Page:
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Benefit from the Experience of Attorneys Bill and Valerie Sherman Former Assistant Attorney General, Assistant County Attorneys and Magistrate Judge

Bankruptcy: Can I keep my house?

What about my house?

A frequent question we get is what happens to a person's house if they file bankruptcy. Most of the time, the home can be kept by that individual.

But each situation is different, and we wanted to discuss some issues involved in making a determination as to how to handle a house.

Does the house have equity?

If the property doesn't have any equity, then there is usually no issue whatsoever. If there is equity, however, then we need to determine exactly how much equity exists in the home.

Comparative market analysis

A tool that can be utilized to determine if there is any equity, as well as how much equity, is a comparative market analysis. A comparative market analysis will help us determine the value of the property by looking at what similar homes in your area have sold for.

The homestead exemption

Once we determine the value of the house, we check on how much is left on the mortgage note. The State of Georgia provides for a homestead exemption of $21,500.00 for a single person and $43,000.00 for married couples.

That homestead exemption means that if there is equity in the property of $21,500.00, or $43,000.00 for married couples, or less, then it is considered, for bankruptcy purposes, to not have any equity at all.

If there is value in excess of the homestead exemption, it would be up to the discretion of the bankruptcy trustee as to whether they believe the property should be sold and the proceeds used to be pay your creditors.

Will there be a substantial return from a sale?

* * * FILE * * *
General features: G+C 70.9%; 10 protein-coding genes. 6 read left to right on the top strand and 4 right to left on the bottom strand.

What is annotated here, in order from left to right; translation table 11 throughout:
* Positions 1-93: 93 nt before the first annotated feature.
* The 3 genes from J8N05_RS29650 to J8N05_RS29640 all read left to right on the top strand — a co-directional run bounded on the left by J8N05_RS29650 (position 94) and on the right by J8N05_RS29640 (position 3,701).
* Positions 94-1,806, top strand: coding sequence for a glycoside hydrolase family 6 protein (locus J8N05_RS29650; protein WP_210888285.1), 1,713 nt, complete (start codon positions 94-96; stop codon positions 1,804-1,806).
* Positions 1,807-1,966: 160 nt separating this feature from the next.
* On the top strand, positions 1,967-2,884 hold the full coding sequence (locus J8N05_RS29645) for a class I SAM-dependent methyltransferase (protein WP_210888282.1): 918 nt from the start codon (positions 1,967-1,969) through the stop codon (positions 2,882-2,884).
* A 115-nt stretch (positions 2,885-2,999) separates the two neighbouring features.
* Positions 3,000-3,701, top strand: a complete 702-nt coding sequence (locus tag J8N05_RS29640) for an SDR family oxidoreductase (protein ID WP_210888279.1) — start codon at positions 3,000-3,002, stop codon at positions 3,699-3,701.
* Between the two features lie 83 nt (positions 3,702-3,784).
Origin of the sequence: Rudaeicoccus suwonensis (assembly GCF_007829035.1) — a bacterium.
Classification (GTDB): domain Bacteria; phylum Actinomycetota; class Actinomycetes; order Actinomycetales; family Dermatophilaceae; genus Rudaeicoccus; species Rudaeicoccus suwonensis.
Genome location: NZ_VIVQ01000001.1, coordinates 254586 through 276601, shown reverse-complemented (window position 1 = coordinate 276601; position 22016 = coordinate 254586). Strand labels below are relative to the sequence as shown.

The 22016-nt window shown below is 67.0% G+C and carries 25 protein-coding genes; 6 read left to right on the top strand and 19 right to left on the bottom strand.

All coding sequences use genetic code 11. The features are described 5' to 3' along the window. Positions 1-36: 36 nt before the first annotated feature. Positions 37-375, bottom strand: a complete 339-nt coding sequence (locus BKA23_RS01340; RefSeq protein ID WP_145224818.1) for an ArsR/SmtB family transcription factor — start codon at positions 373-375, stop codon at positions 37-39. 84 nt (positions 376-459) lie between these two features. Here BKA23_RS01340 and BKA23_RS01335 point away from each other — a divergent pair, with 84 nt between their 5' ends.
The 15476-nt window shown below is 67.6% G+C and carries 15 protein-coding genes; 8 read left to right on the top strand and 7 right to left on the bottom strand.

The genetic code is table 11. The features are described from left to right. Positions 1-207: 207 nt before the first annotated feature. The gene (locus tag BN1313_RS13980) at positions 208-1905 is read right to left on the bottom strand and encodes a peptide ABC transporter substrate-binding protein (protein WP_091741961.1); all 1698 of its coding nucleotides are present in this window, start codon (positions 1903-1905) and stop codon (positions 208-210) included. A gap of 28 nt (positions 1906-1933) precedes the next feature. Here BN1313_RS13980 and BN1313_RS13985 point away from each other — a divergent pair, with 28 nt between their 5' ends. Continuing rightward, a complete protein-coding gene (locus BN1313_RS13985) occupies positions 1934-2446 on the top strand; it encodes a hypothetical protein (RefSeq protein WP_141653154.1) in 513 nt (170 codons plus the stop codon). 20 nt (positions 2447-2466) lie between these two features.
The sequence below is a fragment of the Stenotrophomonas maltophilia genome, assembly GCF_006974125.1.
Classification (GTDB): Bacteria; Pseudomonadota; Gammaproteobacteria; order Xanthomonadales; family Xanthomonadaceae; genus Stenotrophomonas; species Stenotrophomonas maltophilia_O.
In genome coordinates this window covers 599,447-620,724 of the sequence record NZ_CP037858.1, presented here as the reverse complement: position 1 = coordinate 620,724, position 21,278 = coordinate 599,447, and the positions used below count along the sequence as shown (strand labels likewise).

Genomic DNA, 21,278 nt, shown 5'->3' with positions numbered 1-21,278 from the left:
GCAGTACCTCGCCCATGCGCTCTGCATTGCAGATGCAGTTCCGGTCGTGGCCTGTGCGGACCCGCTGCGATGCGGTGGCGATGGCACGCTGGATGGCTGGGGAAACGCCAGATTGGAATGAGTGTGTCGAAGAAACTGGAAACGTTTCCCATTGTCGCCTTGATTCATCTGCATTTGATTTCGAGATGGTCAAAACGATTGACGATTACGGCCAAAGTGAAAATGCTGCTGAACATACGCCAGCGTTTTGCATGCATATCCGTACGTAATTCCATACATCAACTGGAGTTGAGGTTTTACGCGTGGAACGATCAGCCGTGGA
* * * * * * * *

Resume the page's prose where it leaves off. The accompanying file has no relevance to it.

However, the trustee appointed to your case will generally only pursue the sale of the property if they believe there will be a substantial return from a sale which they can then disburse to your creditors.

There are some trustees that are more aggressive than others. Many trustees will not only look at the potential equity, but they will factor in real estate broker and agent commissions and any needed repairs to the property. And once the commissions and repairs are factored in, a trustee may choose not proceed with an action to take possession of the property. There are different trustees, however, and it is up to each individual trustee to make his or her own judgment if there is enough equity in your home to pay-off some of your creditors.

That's why each real property issue needs to be analyzed at on an individual basis.

A trustee can do their own appraisal

A trustee is free to order their own appraisal and make their own determination of the value of the property and whether to proceed.

Other options if necessary

Should the trustee decide to pursue the property, there are options at our disposal to protect the house from being sold. This would include trying to work out a payment arrangement with the trustee to pay off the available equity in the house over time, or to convert a chapter 7 case to a chapter 13 bankruptcy where you would make payments over a 5- year period to cover the available equity.

About Us

Owing too much debt can be terrifying. If you owe too much money and need questions answered, we're available 24/7. Bankruptcy means a fresh start. When you need to speak with a bankruptcy lawyer, just call us at 678-215-4106.

Get out of debt now! Stop the anxiety!

Attorneys Bill Sherman and Valerie Sherman and the team at the Sherman Law Group will help you navigate the entire bankruptcy system. We proudly serve the entire Atlanta Metro Area and North Georgia.